The mystery of the lost Dauphin of France began when the French government had transferred the Dauphine Louis XVII to the Temple prison in Paris. This was after the couple in charge of his safekeeping had resigned their post as his jailer. While he was there, his new jailer cruelly mistreated him. This cruelty combined with the harsh conditions of prison life contributed to his death on June 8, 1795. Five people were allowed to examine the body and later testified that he was the Dauphin of France. However, these people never saw the Dauphin while he was still alive. The authorities never consulted the Dauphin's sister.
The French authorities said that an autopsy had determined that tuberculosis was the cause of death. This announcement should have closed a chapter in the history of the French Revolution but this was not the case, because before Louis XVII died in 1795, a rumor began circulating that contradicted the official story of his death.
This rumor was based on a confession that suggested that the boy who died in Temple prison was actually an imposter. The woman, who had been his jailer, told nuns who were nursing her in a hospital, that she and her husband had smuggled another boy into the prison. When they resigned as the young prince's keepers on January 19, 1794, they smuggled him out. She said nothing more other than, "My little prince is not dead." If true, then who actually died in the prison cell? Was it the Dauphine or another boy as the rumor suggests?
No less than 100 men came forward claiming to be Louis XVII after the monarchy was restored in 1814. Most were obvious charlatans. Then in 1833, Karl Wilhelm Naundorff came forward to claim the title of Louis XVII. According to the historian Philippe Boiry, Naundorff appeared in Germany with no birth certificate and no known parents. He was in fact the most plausible of all the characters that claimed to be Louis XVII (1) because he was recognized by the Dauphin's nurse and the minister of justice under King Louis XVI. The Dauphin's sister was told of his strong resemblance to the family. However, she refused to see him because at the time she was a strong supporter of her uncle King Louis XVIII. Her refusal to see Naundorff combined with his story of what really happened in 1795 gave credence to his claim.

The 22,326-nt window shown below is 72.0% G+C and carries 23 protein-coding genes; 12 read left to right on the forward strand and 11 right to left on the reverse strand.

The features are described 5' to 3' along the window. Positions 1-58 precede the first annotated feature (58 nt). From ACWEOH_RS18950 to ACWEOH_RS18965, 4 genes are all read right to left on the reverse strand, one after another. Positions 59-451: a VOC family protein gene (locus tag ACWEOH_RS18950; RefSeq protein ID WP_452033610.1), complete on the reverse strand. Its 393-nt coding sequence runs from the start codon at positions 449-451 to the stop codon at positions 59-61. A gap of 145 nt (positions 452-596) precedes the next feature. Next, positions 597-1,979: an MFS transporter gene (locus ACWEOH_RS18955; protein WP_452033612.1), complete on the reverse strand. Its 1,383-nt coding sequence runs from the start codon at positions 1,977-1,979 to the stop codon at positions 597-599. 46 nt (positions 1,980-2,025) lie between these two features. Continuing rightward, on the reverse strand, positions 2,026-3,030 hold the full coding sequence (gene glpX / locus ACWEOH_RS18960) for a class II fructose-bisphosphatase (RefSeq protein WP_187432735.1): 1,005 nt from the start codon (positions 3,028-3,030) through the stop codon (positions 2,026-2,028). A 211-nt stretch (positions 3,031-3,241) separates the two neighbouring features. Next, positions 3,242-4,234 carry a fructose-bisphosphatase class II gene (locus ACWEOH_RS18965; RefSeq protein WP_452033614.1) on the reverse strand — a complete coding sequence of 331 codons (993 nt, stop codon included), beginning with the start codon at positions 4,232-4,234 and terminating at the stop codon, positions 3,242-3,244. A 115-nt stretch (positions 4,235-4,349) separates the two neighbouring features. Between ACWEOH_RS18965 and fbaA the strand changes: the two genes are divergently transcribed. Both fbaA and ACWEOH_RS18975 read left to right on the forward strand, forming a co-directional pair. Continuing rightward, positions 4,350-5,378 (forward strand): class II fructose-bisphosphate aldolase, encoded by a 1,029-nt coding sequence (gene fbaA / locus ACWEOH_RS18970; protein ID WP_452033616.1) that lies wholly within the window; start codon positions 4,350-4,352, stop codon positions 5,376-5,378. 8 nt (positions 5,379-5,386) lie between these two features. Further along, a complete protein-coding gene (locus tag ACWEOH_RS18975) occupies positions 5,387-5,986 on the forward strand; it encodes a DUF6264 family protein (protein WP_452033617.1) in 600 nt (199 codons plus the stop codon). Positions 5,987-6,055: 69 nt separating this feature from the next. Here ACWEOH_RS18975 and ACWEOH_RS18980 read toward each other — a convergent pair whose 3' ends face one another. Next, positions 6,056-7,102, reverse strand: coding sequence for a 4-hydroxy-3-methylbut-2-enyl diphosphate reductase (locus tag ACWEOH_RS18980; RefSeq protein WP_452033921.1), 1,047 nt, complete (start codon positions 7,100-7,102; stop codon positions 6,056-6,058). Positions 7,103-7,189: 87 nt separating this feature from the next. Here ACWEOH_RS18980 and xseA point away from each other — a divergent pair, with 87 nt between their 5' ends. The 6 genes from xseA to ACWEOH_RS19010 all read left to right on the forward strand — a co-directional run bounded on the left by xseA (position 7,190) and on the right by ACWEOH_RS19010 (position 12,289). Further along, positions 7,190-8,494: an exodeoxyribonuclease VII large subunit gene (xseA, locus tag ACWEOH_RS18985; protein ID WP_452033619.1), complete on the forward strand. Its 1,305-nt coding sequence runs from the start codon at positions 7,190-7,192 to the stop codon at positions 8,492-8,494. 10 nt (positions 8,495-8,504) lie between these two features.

Naundorff's story did not conform to the accepted theory that the Dauphin's jailers smuggled him to safety. He said that General Paul Barras had assisted him. He claimed that Barras had moved him to another part of the prison and put the second boy in his place. Then, on the day that the imposter died, he was smuggled out of prison and was taken first to Italy, then to Prussia where he took the name Naundorff. He even went to civil court to push his claim but he was arrested and expelled from France. Naundorff first returned to London, then he moved to Holland where he died 9 years later. His death certificate described him as "Louis Charles de Bourbon, aged 60, son of Louis XVI and Marie Antoinette."
Most historians have never given credence to the lost Dauphin theory. They have declared Naundorff and the other pretenders to the French crown as frauds. Now they have proof that this theory is nothing more than a myth because modern science has solved this historic mystery through DNA testing. On April 19, 2000, the Associated Press reported that two scientists were able to determine that the boy, who died at Temple prison on June 8, 1795, was Louis XVII. They did this by comparing the DNA from the preserved heart of the boy with the DNA from known samples of Marie Antoinette's hair.
The Puzzle of the Dead Prince, page 355; From Strange Stories, Amazing Facts. Published by The Readers Digest Association, Inc., Pleasantville, New York. Copyright 1982.
The Heart of the Matter, by Clar Ni Chonghaile of the Associated Press, December 21, 1999.
Long-Dead Boy Identified as Louis XVII, Marie-Antoinette's Son, by Clar Ni Chonghaile of the Associated Press, April 19, 2000.